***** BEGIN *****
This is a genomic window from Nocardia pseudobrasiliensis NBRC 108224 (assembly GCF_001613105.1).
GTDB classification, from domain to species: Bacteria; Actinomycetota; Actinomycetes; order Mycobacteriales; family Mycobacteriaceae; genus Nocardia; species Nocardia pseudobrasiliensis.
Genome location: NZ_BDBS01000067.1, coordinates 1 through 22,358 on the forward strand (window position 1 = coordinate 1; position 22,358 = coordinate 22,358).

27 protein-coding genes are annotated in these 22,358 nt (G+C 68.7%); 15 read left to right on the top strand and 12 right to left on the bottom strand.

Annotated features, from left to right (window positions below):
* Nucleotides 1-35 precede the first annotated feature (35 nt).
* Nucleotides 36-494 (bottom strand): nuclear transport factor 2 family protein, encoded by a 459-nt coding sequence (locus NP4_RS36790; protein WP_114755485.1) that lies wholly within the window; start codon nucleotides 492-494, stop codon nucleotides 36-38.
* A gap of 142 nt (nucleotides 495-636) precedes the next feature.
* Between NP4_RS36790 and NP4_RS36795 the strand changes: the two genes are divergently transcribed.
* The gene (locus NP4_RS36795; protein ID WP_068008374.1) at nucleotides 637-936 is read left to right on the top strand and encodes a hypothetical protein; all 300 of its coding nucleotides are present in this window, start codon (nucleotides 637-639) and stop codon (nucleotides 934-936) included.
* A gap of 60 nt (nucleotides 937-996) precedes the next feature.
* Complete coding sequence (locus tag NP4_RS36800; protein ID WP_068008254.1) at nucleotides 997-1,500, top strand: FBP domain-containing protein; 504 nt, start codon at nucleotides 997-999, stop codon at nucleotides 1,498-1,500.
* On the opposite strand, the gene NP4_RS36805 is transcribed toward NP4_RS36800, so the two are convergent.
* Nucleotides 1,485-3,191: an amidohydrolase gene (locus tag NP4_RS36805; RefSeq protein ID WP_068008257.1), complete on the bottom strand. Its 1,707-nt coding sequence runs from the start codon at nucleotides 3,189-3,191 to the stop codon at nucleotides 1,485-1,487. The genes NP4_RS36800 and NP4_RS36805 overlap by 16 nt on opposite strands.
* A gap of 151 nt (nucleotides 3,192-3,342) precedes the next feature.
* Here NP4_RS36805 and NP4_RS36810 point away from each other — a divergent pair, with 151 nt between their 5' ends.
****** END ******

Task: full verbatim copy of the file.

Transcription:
This is a genomic window from Nocardia pseudobrasiliensis NBRC 108224 (assembly GCF_001613105.1).
GTDB classification, from domain to species: Bacteria; Actinomycetota; Actinomycetes; order Mycobacteriales; family Mycobacteriaceae; genus Nocardia; species Nocardia pseudobrasiliensis.
Genome location: NZ_BDBS01000067.1, coordinates 1 through 22,358 on the forward strand (window position 1 = coordinate 1; position 22,358 = coordinate 22,358).

27 protein-coding genes are annotated in these 22,358 nt (G+C 68.7%); 15 read left to right on the top strand and 12 right to left on the bottom strand.

Annotated features, from left to right (window positions below):
* Nucleotides 1-35 precede the first annotated feature (35 nt).
* Nucleotides 36-494 (bottom strand): nuclear transport factor 2 family protein, encoded by a 459-nt coding sequence (locus NP4_RS36790; protein WP_114755485.1) that lies wholly within the window; start codon nucleotides 492-494, stop codon nucleotides 36-38.
* A gap of 142 nt (nucleotides 495-636) precedes the next feature.
* Between NP4_RS36790 and NP4_RS36795 the strand changes: the two genes are divergently transcribed.
* The gene (locus NP4_RS36795; protein ID WP_068008374.1) at nucleotides 637-936 is read left to right on the top strand and encodes a hypothetical protein; all 300 of its coding nucleotides are present in this window, start codon (nucleotides 637-639) and stop codon (nucleotides 934-936) included.
* A gap of 60 nt (nucleotides 937-996) precedes the next feature.
* Complete coding sequence (locus tag NP4_RS36800; protein ID WP_068008254.1) at nucleotides 997-1,500, top strand: FBP domain-containing protein; 504 nt, start codon at nucleotides 997-999, stop codon at nucleotides 1,498-1,500.
* On the opposite strand, the gene NP4_RS36805 is transcribed toward NP4_RS36800, so the two are convergent.
* Nucleotides 1,485-3,191: an amidohydrolase gene (locus tag NP4_RS36805; RefSeq protein ID WP_068008257.1), complete on the bottom strand. Its 1,707-nt coding sequence runs from the start codon at nucleotides 3,189-3,191 to the stop codon at nucleotides 1,485-1,487. The genes NP4_RS36800 and NP4_RS36805 overlap by 16 nt on opposite strands.
* A gap of 151 nt (nucleotides 3,192-3,342) precedes the next feature.
* Here NP4_RS36805 and NP4_RS36810 point away from each other — a divergent pair, with 151 nt between their 5' ends.